International travellers arriving at UK airports have been warned of long delays as Border Force staff who check passports begin a series of strikes over better pay and working conditions on Friday.
More than 1,000 employees have walked out, affecting passport control desks at Heathrow, Gatwick, Birmingham, Cardiff, Manchester, and Glasgow airports, as well as the port of Newhaven in East Sussex.
The strike will last until early on Monday, before another round of strike action from December 28 until early on December 31.
Military personnel and volunteers will be standing in for the striking workers and the UK Home Office, which is responsible for the Border Force, has drafted in officials from other departments as a contingency workforce.
More than 10,000 flights are scheduled to land at those airports during those times and around 250,000 passengers arriving on Friday are expected to face delays.
The affected airports have indicated that most departing flights should not be affected, with only some arriving passengers - particularly those who cannot use e-Gates - facing delays.
Meanwhile, Royal Mail postal employees will also be on strike on Friday, their fifth day of industrial action this month.
It has been estimated that the strike, which will continue on Saturday, has already cost Royal Mail around GBP 100 million.
National Highways workers in London and the south east of England will continue their four-day walkout that started on Thursday.
It marks part of what has been dubbed a winter of discontent as workers across different sectors are taking industrial action as their unions seek pay rises in line with the rate of inflation to help cope with an ongoing cost-of-living crisis.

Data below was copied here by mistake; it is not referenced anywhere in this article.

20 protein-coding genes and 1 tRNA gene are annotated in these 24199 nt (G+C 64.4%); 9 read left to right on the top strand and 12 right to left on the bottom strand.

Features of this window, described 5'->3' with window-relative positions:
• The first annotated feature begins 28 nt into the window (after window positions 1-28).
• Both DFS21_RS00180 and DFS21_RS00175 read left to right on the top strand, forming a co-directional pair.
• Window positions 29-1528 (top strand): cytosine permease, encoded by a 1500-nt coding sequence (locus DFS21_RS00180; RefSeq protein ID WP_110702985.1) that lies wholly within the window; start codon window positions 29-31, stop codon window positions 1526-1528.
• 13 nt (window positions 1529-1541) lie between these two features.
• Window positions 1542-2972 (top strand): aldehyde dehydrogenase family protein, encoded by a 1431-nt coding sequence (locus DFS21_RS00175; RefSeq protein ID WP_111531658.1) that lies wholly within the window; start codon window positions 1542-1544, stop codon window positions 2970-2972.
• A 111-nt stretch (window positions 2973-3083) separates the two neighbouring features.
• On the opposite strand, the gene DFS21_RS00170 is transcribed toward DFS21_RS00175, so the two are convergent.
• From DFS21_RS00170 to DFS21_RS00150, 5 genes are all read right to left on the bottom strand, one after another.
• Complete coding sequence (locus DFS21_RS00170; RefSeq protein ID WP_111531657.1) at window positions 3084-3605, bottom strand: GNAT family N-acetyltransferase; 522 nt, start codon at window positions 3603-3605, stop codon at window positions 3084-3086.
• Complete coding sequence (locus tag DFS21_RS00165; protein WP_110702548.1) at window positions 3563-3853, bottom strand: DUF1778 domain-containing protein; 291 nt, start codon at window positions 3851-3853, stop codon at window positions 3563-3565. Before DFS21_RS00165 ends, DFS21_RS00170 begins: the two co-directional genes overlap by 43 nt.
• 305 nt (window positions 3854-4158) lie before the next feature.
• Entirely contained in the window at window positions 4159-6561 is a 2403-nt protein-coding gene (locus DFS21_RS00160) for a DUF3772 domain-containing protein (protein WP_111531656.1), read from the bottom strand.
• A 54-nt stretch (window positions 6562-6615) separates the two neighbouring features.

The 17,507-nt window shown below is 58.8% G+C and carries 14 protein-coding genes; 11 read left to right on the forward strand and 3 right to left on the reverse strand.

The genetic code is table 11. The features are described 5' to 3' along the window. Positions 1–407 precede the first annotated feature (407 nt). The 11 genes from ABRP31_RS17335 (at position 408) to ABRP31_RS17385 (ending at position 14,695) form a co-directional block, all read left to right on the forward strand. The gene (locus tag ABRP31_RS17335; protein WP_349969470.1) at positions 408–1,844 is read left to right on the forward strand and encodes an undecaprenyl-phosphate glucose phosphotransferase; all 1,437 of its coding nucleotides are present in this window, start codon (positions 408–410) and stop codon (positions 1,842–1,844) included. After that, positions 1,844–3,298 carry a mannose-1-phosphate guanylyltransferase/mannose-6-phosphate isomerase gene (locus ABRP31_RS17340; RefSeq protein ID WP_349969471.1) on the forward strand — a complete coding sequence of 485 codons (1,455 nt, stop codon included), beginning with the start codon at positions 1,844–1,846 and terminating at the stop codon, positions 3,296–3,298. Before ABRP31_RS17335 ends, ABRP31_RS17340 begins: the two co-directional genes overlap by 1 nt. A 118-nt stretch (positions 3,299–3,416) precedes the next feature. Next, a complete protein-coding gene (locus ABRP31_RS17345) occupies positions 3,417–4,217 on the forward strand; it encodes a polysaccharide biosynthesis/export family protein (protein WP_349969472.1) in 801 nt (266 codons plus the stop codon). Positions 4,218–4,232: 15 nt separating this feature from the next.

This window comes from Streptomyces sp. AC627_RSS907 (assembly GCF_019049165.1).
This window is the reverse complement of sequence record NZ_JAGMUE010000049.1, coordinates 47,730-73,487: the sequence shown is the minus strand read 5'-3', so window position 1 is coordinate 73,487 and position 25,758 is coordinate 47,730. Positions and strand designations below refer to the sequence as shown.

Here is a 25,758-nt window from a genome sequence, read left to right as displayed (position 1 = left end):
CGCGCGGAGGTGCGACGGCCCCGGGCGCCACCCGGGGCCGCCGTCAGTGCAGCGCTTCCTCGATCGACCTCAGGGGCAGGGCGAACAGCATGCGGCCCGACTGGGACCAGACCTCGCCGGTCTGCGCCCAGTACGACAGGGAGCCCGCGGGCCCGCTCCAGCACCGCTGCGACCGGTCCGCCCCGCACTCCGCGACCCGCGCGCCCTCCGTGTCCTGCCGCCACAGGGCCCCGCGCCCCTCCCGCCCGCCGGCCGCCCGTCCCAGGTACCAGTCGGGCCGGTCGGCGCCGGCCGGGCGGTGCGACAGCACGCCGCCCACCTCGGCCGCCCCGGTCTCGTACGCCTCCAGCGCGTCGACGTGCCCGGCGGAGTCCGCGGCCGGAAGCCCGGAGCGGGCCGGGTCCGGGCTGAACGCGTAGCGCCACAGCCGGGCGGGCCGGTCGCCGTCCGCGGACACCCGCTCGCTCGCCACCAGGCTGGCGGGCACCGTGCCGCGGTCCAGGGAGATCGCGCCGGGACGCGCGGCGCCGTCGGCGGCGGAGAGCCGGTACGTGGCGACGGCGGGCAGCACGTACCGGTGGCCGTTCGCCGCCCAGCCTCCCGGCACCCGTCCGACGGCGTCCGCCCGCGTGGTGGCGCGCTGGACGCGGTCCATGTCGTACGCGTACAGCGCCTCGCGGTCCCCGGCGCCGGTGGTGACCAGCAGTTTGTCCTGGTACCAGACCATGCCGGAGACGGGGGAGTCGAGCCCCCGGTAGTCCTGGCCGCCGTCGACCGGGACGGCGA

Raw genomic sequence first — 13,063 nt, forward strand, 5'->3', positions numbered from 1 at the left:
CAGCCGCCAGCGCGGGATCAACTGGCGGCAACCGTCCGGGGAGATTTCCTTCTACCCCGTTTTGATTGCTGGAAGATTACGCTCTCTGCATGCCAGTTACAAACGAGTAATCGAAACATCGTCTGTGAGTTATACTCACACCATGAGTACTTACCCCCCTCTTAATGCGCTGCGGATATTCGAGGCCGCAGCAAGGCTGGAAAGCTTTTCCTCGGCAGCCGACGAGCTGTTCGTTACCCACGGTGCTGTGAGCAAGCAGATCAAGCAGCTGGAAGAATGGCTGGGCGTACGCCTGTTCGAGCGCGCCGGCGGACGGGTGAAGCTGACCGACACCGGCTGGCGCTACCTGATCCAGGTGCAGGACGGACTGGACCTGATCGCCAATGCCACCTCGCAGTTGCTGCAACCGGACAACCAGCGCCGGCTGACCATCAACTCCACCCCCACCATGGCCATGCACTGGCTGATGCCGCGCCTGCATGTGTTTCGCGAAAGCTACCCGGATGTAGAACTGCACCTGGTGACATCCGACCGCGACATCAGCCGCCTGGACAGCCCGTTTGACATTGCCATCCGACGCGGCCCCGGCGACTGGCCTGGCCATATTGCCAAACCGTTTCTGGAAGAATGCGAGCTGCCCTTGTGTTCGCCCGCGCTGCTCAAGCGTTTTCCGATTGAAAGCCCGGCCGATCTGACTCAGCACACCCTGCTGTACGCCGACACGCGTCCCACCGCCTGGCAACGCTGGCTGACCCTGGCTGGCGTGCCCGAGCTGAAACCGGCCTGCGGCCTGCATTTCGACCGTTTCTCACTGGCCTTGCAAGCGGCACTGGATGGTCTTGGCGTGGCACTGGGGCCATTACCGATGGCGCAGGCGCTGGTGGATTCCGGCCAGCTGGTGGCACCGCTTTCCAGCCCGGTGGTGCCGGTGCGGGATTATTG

Rail workers represented by the RMT union will begin strike from Saturday evening until December 27 with a few other services also impacted.
Driver and Vehicle Standards Agency employees will strike on Friday and Saturday in northwest England, and Yorkshire and the Humber, with more strike action expected in other regions over coming weeks.
Many bus drivers in south and west London are planning a strike on Saturday and two further days this month, before a further eight days in January in their pay dispute.
Earlier this week, state-funded National Health Service (NHS) staff were on strike, with nurses walking out on Tuesday and ambulance workers following them on Wednesday.
The government has refused to negotiate on pay with public sector workers, insisting it is accepting recommendations from independent pay review bodies and pay rises would make the inflation crisis worse.
(Except for the headline, this story has not been edited by NDTV staff and is published from a syndicated feed.)